My husband I have a code for our hardest days of parenting a child with special needs. We call them autism days. It's an autism day, I say, and he instantly knows everything there is to know about how I'm feeling. It's shorthand that I'm sad and perhaps a little tired but mostly just sad. It's a sensitive sadness, a familiar sadness, like a wound that's mostly healed and often forgotten, but unexpectedly gets reopened. Oh yes, I tell myself, I forgot. This isn't going away.
Friday was an autism day.
The worship leader called out the name of the last song before the campers dispersed for cabin awards: Lean On Me. Initiating the ultimate Christian camp experience, he urged all the campers to interlock their arms and sway as they sang. Will's fellow cabin mates enthusiastically obeyed, and Will, standing in front of them all, tried to get into the chain of boys, but they refused his entry. He tried again but was denied a second time. Finally, he put a hand on the shoulder of a girl closest to him, who looked at him nervously and started uncomfortably giggling.
Will's face said it all. He knew he had been left out. He knew it was an awkward moment. And he knew that he had done something wrong socially, but didn't know what it was. He looked toward me with flushed cheeks and tears in his eyes. I smiled and gave him a thumbs up, wanting instead to reach through the screen window and fold him into me.
And there it was--the familiar sadness. I knew I would have to wrestle with it in my heart the rest of the day. Though the song was a small thing and could likely be explained away, those small occurrences and difficult days are like keys to Pandora's box for me. Pain and suffering take me deep into the recesses of my heart, my theology, my faith, and my perseverance. Autism days provide me opportunities to straighten it all out once again, like ironing out the wrinkles after every laundry cycle.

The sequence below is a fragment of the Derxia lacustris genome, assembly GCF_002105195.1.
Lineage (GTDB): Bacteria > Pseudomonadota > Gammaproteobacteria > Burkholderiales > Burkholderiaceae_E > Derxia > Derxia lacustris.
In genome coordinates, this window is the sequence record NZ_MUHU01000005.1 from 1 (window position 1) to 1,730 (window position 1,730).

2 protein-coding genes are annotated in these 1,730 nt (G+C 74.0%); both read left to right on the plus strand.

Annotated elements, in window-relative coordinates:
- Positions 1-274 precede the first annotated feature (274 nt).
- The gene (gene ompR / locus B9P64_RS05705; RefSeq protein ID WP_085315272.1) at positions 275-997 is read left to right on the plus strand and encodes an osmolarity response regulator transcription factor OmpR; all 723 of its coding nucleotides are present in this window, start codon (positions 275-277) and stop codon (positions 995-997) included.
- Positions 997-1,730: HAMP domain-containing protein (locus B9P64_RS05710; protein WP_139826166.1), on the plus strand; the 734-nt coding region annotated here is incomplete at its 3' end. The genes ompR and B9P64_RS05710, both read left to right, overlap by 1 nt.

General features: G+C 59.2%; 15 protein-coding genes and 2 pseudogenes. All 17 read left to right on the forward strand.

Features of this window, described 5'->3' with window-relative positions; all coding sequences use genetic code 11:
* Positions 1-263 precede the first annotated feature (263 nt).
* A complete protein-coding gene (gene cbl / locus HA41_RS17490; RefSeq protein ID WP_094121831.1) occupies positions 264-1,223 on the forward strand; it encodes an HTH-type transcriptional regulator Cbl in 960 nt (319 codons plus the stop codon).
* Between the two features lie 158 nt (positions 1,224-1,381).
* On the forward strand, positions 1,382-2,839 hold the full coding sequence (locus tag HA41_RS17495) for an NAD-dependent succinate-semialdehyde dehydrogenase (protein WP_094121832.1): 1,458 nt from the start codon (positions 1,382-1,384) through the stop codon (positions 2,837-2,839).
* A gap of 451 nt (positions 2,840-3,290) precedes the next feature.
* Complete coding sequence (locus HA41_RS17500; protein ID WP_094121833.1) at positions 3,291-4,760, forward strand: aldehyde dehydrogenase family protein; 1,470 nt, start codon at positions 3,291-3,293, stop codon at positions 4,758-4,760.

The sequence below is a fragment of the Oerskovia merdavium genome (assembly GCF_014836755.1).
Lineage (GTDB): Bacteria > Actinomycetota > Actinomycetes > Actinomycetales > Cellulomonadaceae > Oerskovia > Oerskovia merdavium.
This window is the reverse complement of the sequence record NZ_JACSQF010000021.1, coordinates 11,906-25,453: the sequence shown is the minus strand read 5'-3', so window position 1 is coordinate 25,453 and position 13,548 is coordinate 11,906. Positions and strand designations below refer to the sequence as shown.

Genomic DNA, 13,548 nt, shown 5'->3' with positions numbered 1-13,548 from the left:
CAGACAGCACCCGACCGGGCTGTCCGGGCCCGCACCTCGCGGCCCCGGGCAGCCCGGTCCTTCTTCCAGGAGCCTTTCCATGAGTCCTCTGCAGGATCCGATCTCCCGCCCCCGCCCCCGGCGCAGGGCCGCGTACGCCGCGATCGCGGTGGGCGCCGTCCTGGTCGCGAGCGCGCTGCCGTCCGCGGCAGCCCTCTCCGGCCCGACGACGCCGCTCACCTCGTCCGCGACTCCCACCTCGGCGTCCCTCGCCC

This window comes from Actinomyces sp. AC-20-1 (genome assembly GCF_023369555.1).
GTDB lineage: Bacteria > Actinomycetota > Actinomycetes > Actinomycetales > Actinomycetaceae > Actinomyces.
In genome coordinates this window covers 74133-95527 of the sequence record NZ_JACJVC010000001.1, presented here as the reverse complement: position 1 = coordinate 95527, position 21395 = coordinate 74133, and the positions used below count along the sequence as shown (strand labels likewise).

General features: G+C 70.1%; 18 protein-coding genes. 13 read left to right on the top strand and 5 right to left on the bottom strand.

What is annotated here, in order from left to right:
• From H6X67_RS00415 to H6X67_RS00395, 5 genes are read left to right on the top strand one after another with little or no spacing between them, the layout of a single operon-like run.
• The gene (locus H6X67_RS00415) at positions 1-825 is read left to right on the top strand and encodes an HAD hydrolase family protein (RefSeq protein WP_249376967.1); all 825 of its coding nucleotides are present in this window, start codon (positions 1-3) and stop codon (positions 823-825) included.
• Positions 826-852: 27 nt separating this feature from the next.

On the ride home, I listened to his stories about camp, which took approximately three minutes. We played the question game, where we took turns asking each other questions, primarily so I could get more out of him. He asked me trivia questions from our Bible on CD, and I asked him how he felt during the last song. Embarrassed, he said. Everyone gets embarrassed, I said, and I told him times that I'd felt the same way. You know I love you? I asked. Yes, he said, and then we were silent.
As we drove on, I let him play his coveted video games, and I listened as David Crowder sang on my headphones: Wherever you've been, He's been there. The words stood out, but a part of me rose up, bucking the truth of that statement. I'm sorry, God, but have You really been where I am? Have You parented a child with special needs? Do you truly know what it's like?
He spoke clearly, with grace and empathy, into the deepest parts of my heart: I have not parented a child with special needs, but I know how you felt today as you watched your son. I watched as My Son was bullied, humiliated, misunderstood, mocked, physically tortured, and murdered. My dear, precious Son, was rejected before My eyes. I know that sadness and can empathize with you. You do not walk this road alone.
I remembered then that the Father and the Son were able to endure such difficulty because of the outcome, because of the joy set before them. Perhaps I could endure as well or, even better, embrace this road I'm walking, for the joy set before me.
I reached to touch my son as my comforted heart simultaneously bowed in surrender to my Father. With hope from a Father's heart, He re-bandaged my wound.
An autism day no longer.